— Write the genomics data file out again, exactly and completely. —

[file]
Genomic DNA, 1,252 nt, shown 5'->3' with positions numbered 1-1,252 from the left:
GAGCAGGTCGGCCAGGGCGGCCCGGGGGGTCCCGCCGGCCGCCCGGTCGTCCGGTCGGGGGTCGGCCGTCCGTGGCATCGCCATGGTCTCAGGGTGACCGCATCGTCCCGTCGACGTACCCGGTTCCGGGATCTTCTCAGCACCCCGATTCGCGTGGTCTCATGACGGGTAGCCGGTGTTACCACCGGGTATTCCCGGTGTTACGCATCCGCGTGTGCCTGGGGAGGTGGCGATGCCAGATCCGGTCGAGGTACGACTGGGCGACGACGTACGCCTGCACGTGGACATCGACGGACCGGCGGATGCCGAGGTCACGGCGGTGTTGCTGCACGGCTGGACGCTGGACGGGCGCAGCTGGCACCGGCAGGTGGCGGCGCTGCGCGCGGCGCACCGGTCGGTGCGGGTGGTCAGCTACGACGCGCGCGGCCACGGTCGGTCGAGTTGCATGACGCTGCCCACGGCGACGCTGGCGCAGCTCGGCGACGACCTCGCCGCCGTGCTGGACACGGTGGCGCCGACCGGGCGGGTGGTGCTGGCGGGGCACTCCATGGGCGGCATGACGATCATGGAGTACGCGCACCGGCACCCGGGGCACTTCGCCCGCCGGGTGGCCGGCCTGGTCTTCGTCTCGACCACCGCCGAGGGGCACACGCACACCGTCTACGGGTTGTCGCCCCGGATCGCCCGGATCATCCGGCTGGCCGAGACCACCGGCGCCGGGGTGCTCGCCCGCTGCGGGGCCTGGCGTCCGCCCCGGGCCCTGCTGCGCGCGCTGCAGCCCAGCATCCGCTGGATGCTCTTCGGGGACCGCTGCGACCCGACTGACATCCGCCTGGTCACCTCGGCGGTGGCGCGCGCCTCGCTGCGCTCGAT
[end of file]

Genomic DNA, 1,252 nt, shown 5'->3' with positions numbered 1-1,252 from the left:
GAGCAGGTCGGCCAGGGCGGCCCGGGGGGTCCCGCCGGCCGCCCGGTCGTCCGGTCGGGGGTCGGCCGTCCGTGGCATCGCCATGGTCTCAGGGTGACCGCATCGTCCCGTCGACGTACCCGGTTCCGGGATCTTCTCAGCACCCCGATTCGCGTGGTCTCATGACGGGTAGCCGGTGTTACCACCGGGTATTCCCGGTGTTACGCATCCGCGTGTGCCTGGGGAGGTGGCGATGCCAGATCCGGTCGAGGTACGACTGGGCGACGACGTACGCCTGCACGTGGACATCGACGGACCGGCGGATGCCGAGGTCACGGCGGTGTTGCTGCACGGCTGGACGCTGGACGGGCGCAGCTGGCACCGGCAGGTGGCGGCGCTGCGCGCGGCGCACCGGTCGGTGCGGGTGGTCAGCTACGACGCGCGCGGCCACGGTCGGTCGAGTTGCATGACGCTGCCCACGGCGACGCTGGCGCAGCTCGGCGACGACCTCGCCGCCGTGCTGGACACGGTGGCGCCGACCGGGCGGGTGGTGCTGGCGGGGCACTCCATGGGCGGCATGACGATCATGGAGTACGCGCACCGGCACCCGGGGCACTTCGCCCGCCGGGTGGCCGGCCTGGTCTTCGTCTCGACCACCGCCGAGGGGCACACGCACACCGTCTACGGGTTGTCGCCCCGGATCGCCCGGATCATCCGGCTGGCCGAGACCACCGGCGCCGGGGTGCTCGCCCGCTGCGGGGCCTGGCGTCCGCCCCGGGCCCTGCTGCGCGCGCTGCAGCCCAGCATCCGCTGGATGCTCTTCGGGGACCGCTGCGACCCGACTGACATCCGCCTGGTCACCTCGGCGGTGGCGCGCGCCTCGCTGCGCTCGAT